Best Fitness Video Games of All Time

1. Wii Fit Plus and Wii Fit U

(Wii, Wii U)

They say that numbers don’t lie, and Wii Fit takes the top spot due to its incredible popularity during the seventh generation console era.

It’s the only fitness title for a home console (Nintendo Wii) to become a top-ten bestseller. 22.67 million and 21.13 million copies of Wii Fit and Wii Fit Plus have sold respectively as of Oct. 2017.

Wii Fit tracks your center of balance, weight and movement via the Balance Board peripheral, so naturally it excels at balance games and yoga. A variety of strength training and aerobic activities are also included.

Even over a decade after its launch, there is nothing out there anything like Wii Fit. And over the years, people have found new ways to better lives by using it for physiotherapy rehabilitation and gaming rehabilitation.

2. Dance Dance Revolution series


First released in 1998, DDR is a pioneering game in the rhythm and dance genre that has seen various iterations over the years, from the flagship arcade game to home console versions.

Players interact with the “dance platform” by stepping on four colored zones laid out in a cross pattern. Visual cues are provided and players step on the correct square, or combination or squares to the rhythm of the music.

DDR provides an incredibly fun, involving way to do casual step aerobics, and will sneakily give you a cardio workout while you’re preoccupied with reaching a high score.



Armed with a heart rate monitor, one Redditor posted the results of playing ARMS for about an hour, showing that he managed to burn over 500 calories.

ARMS may not be generally touted as a great way to exercise, but we’re got all the evidence we need that it’s a very underrated way for a gamer that often shies away from physical activity to boost their BPM.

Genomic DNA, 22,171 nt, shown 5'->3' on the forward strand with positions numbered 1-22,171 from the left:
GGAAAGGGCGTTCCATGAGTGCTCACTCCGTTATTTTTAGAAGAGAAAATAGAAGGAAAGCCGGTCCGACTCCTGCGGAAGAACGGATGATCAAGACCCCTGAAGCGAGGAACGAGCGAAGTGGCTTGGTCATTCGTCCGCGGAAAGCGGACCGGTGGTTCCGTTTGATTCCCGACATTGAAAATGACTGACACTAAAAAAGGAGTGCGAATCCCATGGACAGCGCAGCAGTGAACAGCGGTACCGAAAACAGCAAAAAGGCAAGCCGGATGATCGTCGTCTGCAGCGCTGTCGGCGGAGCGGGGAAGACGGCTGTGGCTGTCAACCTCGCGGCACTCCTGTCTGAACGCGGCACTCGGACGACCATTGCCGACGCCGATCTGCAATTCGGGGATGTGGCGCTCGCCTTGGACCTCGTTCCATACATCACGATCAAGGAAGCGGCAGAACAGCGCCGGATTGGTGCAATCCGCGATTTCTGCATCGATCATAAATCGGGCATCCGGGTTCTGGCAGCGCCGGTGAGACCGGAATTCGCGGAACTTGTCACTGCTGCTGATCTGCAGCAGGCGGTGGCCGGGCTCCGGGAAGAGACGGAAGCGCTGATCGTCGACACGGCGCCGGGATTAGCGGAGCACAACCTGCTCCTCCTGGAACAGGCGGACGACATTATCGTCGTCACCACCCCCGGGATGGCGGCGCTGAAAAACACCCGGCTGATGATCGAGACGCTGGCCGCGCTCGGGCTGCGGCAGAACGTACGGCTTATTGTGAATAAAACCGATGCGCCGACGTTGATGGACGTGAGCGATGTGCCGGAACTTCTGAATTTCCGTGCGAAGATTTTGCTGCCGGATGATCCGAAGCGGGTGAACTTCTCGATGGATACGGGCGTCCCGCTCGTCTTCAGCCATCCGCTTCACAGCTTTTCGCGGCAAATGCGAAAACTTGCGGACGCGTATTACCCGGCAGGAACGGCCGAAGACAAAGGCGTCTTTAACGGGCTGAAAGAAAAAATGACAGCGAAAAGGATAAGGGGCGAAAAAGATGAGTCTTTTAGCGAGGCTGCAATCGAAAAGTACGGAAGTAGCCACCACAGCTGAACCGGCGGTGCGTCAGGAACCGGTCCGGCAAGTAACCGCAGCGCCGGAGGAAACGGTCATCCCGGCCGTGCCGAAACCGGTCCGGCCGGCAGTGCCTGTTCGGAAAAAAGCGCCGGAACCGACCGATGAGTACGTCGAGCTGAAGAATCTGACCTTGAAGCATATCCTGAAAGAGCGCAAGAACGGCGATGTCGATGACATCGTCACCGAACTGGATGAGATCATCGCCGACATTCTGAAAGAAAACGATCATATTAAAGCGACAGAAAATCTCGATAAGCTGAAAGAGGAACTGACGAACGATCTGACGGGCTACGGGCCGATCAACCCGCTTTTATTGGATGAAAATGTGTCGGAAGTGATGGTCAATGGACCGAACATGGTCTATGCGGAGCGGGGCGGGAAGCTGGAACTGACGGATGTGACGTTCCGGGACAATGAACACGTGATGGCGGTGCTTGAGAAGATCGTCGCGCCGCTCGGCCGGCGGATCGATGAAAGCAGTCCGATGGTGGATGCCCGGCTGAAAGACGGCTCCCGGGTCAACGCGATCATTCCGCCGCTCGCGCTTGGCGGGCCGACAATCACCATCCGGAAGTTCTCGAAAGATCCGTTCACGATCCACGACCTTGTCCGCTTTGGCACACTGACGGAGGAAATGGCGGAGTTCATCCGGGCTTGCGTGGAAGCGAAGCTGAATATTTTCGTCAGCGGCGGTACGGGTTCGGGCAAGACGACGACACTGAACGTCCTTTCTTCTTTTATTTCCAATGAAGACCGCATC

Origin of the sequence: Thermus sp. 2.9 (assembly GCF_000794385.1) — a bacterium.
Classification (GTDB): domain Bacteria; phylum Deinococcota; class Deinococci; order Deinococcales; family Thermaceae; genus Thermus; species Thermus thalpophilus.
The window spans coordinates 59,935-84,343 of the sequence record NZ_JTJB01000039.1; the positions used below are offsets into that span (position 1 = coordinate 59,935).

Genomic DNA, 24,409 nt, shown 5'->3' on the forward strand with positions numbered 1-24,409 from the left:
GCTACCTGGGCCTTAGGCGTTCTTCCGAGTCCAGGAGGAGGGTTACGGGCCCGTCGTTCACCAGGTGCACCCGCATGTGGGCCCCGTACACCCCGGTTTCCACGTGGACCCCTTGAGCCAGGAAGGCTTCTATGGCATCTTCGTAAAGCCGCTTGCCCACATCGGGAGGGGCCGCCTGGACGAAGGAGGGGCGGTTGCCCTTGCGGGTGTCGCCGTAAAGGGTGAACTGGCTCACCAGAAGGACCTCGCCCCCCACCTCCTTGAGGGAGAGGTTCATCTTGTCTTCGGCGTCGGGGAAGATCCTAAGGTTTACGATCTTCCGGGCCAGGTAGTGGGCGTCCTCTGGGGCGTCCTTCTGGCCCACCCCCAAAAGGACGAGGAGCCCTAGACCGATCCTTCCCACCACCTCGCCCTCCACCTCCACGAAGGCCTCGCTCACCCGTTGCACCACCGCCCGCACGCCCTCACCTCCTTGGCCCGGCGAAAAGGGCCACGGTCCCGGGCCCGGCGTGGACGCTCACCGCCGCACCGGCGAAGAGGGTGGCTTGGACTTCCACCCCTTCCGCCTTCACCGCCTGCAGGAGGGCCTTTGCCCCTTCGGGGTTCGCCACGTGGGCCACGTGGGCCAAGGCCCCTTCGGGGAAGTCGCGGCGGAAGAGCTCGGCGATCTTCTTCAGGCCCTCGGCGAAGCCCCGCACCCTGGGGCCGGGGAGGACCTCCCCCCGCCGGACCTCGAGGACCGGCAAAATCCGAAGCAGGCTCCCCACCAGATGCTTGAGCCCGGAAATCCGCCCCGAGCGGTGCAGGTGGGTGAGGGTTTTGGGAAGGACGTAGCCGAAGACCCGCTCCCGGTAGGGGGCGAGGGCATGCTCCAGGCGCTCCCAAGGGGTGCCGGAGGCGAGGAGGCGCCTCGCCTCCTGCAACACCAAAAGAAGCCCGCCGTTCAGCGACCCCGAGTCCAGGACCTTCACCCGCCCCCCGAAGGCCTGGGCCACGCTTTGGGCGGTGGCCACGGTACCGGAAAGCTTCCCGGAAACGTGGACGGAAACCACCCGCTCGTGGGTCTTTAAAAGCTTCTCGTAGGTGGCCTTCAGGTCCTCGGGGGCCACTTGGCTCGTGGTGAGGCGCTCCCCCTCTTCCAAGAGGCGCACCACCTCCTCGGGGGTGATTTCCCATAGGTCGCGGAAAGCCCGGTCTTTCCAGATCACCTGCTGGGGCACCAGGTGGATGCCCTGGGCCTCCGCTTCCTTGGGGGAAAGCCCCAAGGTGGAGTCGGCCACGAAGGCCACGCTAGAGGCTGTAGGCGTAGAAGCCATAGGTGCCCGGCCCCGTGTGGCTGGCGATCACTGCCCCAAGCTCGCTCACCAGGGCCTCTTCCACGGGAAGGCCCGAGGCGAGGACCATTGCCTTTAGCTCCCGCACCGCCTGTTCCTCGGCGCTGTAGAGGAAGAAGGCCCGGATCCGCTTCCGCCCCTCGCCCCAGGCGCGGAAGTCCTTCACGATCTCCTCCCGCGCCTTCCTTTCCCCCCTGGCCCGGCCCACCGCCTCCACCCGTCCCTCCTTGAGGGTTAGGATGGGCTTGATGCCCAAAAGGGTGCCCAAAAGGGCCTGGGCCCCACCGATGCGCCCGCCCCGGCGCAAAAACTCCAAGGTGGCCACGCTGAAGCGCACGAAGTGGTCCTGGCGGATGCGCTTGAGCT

Called a “far wackier take on the boxing genre” than Nintendo’s Punch-Out! By IGN, it shares a similarity to the Wii classic in that it makes great use of motion controls. Players have the option of employing Joy-Con controllers to strafe, block, jab, and uppercut their way to victory.

ARMS has a lot of depth in its combat system which serious gamers will appreciate. This sets it apart from other more obvious fitness game options, which are generally very casual in terms of gameplay.

4. EA Sports Active and EA Sports Active 2

(Wii, PS3, Xbox 360)

Wii Fit opened the door for other developers to get in on the fitness game trend, and one of the best offerings to come from it is EA Sports Active. The series includes the original game, EA Sports Active: More Workouts, EA Sports Active 2, and an Active 2 spinoff named EA Sports Active: NFL Training Camp, which is geared towards football fans and a male audience.

Whereas Wii Fit was best at balance games and yoga, EA Sports Active delivers a good cardio workout. It successfully takes the place of video workout programs, and adds real-time feedback from a virtual personal trainer, plus the ability to track your progress.

Active and Active 2 both offer different activities; although improved Active 2 isn’t a replacement of the original but a continuation. Each game uses an entirely different approach to track your movements, and most agree that Active 2 beats the original at this as it has proprietary motion detectors you strap to your arm and leg rather than relying solely on the Wii remote and nunchuck.

Those looking to pick these up today should note Active 2 online features have been shut down, but this shouldn’t prevent you from enjoying what it still has to offer.

5. Just Dance series

(PS4, Xbox One, Switch, Wii)

Just Dance started its life as a Wii exclusive and since the release of Just Dance 3 has expanded to all major consoles.

To keep up with the ever-changing pop music landscape, a new version is released each year. Many games in the series boast over 40 tracks made up of recent hits as well as a few classic numbers.

Just Dance offers a fun, immersive experience. A few songs in you’ll notice your heart rate has really ramped up, and you’ll be having such a good time you won’t quit. Another incentive to keep exercising is the added challenge of mastering the dance steps, which are creative, well choreographed, and will consistently pull the average gamer out of their comfort zone.

Its ability to track your movements accurately isn’t a strong suit, although it’s impeccable at detecting if you have the basic rhythm of the dance routine down. Frankly if your stabs at replicating the movements the dancer is doing on-screen are as spotty, it could be seen as a blessing that it’s forgiving about judging your skill.

If you’re into pop music and dancing, but need an excuse to get up and shake it at home, this is it.